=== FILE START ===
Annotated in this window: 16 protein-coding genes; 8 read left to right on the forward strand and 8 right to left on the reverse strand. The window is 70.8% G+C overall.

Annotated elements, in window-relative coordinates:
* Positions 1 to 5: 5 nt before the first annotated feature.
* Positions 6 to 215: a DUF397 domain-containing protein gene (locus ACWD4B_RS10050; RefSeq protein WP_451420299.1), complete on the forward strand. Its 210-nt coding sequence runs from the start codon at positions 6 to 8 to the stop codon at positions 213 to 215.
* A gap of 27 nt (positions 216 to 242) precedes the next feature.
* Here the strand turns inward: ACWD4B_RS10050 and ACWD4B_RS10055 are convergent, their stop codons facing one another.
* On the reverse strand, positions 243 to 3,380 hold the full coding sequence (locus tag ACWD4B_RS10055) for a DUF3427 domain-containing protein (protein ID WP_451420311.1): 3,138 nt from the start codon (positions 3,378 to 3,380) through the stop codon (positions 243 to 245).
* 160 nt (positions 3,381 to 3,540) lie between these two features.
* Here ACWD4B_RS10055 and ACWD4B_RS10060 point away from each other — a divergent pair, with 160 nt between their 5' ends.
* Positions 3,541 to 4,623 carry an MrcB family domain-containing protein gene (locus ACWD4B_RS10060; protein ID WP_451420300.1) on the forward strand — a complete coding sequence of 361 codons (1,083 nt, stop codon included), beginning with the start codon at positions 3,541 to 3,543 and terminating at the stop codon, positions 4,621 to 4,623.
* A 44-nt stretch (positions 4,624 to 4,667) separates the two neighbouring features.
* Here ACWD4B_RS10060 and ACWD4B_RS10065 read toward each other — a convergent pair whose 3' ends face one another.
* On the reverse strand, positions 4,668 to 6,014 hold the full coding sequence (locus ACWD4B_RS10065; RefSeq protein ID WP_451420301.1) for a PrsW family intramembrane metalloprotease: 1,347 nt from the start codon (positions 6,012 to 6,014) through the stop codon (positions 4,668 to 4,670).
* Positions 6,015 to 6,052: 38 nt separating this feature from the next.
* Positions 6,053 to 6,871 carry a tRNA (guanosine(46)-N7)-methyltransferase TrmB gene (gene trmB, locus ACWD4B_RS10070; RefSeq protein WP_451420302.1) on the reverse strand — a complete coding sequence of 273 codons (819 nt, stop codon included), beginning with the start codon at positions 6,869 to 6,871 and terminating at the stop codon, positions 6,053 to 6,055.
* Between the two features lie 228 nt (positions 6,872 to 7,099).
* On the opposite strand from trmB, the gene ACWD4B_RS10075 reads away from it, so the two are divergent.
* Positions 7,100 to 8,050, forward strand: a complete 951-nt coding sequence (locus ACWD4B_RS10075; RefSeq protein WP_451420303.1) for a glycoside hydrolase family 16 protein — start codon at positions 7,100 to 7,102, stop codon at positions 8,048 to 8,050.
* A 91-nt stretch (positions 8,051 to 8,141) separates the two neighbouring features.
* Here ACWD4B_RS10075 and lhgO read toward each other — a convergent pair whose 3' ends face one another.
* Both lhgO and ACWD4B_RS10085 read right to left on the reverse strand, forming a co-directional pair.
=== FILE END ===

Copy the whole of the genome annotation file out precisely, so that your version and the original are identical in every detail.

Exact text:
Annotated in this window: 16 protein-coding genes; 8 read left to right on the forward strand and 8 right to left on the reverse strand. The window is 70.8% G+C overall.

Annotated elements, in window-relative coordinates:
* Positions 1 to 5: 5 nt before the first annotated feature.
* Positions 6 to 215: a DUF397 domain-containing protein gene (locus ACWD4B_RS10050; RefSeq protein WP_451420299.1), complete on the forward strand. Its 210-nt coding sequence runs from the start codon at positions 6 to 8 to the stop codon at positions 213 to 215.
* A gap of 27 nt (positions 216 to 242) precedes the next feature.
* Here the strand turns inward: ACWD4B_RS10050 and ACWD4B_RS10055 are convergent, their stop codons facing one another.
* On the reverse strand, positions 243 to 3,380 hold the full coding sequence (locus tag ACWD4B_RS10055) for a DUF3427 domain-containing protein (protein ID WP_451420311.1): 3,138 nt from the start codon (positions 3,378 to 3,380) through the stop codon (positions 243 to 245).
* 160 nt (positions 3,381 to 3,540) lie between these two features.
* Here ACWD4B_RS10055 and ACWD4B_RS10060 point away from each other — a divergent pair, with 160 nt between their 5' ends.
* Positions 3,541 to 4,623 carry an MrcB family domain-containing protein gene (locus ACWD4B_RS10060; protein ID WP_451420300.1) on the forward strand — a complete coding sequence of 361 codons (1,083 nt, stop codon included), beginning with the start codon at positions 3,541 to 3,543 and terminating at the stop codon, positions 4,621 to 4,623.
* A 44-nt stretch (positions 4,624 to 4,667) separates the two neighbouring features.
* Here ACWD4B_RS10060 and ACWD4B_RS10065 read toward each other — a convergent pair whose 3' ends face one another.
* On the reverse strand, positions 4,668 to 6,014 hold the full coding sequence (locus ACWD4B_RS10065; RefSeq protein ID WP_451420301.1) for a PrsW family intramembrane metalloprotease: 1,347 nt from the start codon (positions 6,012 to 6,014) through the stop codon (positions 4,668 to 4,670).
* Positions 6,015 to 6,052: 38 nt separating this feature from the next.
* Positions 6,053 to 6,871 carry a tRNA (guanosine(46)-N7)-methyltransferase TrmB gene (gene trmB, locus ACWD4B_RS10070; RefSeq protein WP_451420302.1) on the reverse strand — a complete coding sequence of 273 codons (819 nt, stop codon included), beginning with the start codon at positions 6,869 to 6,871 and terminating at the stop codon, positions 6,053 to 6,055.
* Between the two features lie 228 nt (positions 6,872 to 7,099).
* On the opposite strand from trmB, the gene ACWD4B_RS10075 reads away from it, so the two are divergent.
* Positions 7,100 to 8,050, forward strand: a complete 951-nt coding sequence (locus ACWD4B_RS10075; RefSeq protein WP_451420303.1) for a glycoside hydrolase family 16 protein — start codon at positions 7,100 to 7,102, stop codon at positions 8,048 to 8,050.
* A 91-nt stretch (positions 8,051 to 8,141) separates the two neighbouring features.
* Here ACWD4B_RS10075 and lhgO read toward each other — a convergent pair whose 3' ends face one another.
* Both lhgO and ACWD4B_RS10085 read right to left on the reverse strand, forming a co-directional pair.